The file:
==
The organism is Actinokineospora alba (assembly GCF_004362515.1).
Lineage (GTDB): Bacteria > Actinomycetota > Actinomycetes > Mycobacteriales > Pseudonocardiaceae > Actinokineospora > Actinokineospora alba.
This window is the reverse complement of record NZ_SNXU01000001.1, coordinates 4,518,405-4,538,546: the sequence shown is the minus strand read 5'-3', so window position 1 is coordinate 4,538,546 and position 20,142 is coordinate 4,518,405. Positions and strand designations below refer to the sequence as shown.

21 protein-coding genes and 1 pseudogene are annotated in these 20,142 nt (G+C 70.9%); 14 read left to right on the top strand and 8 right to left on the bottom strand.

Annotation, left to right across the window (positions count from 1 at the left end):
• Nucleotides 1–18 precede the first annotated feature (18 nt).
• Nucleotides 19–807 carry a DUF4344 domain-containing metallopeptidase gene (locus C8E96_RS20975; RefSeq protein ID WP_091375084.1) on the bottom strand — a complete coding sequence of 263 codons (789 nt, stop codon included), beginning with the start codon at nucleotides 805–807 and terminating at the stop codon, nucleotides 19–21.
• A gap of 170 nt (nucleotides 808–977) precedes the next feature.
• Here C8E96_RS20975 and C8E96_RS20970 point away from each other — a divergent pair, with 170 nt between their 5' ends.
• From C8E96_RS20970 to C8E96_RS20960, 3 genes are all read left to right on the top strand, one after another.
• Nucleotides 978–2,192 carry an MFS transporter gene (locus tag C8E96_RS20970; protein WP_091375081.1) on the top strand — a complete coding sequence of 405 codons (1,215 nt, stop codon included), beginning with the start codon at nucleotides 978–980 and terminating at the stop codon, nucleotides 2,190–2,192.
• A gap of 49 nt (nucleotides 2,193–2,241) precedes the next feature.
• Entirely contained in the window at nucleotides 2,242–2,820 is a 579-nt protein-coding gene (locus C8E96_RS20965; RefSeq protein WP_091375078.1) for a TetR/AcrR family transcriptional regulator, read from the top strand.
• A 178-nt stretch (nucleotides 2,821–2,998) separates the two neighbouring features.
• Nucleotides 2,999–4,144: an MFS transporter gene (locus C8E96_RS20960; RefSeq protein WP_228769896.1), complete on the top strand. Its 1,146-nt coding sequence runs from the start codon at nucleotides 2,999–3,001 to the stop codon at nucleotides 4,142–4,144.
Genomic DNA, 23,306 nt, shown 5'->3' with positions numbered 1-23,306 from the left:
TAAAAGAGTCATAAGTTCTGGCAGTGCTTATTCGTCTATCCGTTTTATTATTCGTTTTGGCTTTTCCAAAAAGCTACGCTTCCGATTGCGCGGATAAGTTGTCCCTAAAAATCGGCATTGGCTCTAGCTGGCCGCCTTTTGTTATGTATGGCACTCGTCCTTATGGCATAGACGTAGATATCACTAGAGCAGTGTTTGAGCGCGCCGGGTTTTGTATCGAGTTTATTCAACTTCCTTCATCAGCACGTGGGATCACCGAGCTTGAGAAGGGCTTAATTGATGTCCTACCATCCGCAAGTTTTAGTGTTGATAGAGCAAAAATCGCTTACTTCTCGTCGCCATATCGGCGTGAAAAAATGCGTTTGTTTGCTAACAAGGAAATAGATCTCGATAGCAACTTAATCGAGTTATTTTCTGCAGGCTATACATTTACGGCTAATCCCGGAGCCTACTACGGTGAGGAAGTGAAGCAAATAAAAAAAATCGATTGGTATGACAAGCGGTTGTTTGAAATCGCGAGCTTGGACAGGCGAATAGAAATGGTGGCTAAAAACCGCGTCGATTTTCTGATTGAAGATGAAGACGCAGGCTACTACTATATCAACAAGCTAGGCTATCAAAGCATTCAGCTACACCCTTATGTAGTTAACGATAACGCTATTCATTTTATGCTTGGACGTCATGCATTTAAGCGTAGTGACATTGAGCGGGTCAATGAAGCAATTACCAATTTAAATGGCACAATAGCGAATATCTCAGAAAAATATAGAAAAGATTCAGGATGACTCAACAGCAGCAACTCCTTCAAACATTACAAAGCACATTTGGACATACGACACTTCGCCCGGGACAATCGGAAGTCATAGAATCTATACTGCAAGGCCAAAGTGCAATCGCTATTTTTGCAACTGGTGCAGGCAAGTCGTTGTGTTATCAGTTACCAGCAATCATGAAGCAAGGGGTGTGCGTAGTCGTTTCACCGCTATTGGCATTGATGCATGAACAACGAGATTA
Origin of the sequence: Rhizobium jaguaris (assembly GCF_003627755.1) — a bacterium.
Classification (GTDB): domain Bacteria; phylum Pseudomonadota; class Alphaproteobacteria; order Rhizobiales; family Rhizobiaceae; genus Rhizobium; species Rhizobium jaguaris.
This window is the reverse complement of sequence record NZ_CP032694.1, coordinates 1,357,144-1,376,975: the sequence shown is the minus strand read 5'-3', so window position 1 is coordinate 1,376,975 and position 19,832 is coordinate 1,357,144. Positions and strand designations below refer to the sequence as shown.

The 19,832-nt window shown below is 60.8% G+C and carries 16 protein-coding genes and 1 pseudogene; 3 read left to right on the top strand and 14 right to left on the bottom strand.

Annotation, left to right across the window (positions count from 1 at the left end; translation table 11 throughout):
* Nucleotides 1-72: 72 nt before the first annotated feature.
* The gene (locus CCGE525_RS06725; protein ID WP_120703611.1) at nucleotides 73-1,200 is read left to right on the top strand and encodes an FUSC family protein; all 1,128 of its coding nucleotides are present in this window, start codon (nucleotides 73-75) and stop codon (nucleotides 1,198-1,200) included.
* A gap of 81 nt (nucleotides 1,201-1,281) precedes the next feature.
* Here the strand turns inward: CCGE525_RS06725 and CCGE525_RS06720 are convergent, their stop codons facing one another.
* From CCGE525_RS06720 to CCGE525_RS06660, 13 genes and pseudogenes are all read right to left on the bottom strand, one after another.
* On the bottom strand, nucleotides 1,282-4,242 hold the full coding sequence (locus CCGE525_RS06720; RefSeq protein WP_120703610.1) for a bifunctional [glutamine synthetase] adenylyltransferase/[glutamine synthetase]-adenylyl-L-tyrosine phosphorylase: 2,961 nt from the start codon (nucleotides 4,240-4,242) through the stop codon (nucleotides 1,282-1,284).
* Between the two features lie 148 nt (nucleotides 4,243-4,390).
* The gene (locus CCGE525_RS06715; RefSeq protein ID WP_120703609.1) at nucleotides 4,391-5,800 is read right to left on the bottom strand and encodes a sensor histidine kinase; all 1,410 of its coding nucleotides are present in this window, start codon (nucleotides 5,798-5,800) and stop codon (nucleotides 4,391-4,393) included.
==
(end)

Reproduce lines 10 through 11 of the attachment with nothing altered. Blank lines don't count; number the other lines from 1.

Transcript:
• From C8E96_RS20970 to C8E96_RS20960, 3 genes are all read left to right on the top strand, one after another.
• Nucleotides 978–2,192 carry an MFS transporter gene (locus tag C8E96_RS20970; protein WP_091375081.1) on the top strand — a complete coding sequence of 405 codons (1,215 nt, stop codon included), beginning with the start codon at nucleotides 978–980 and terminating at the stop codon, nucleotides 2,190–2,192.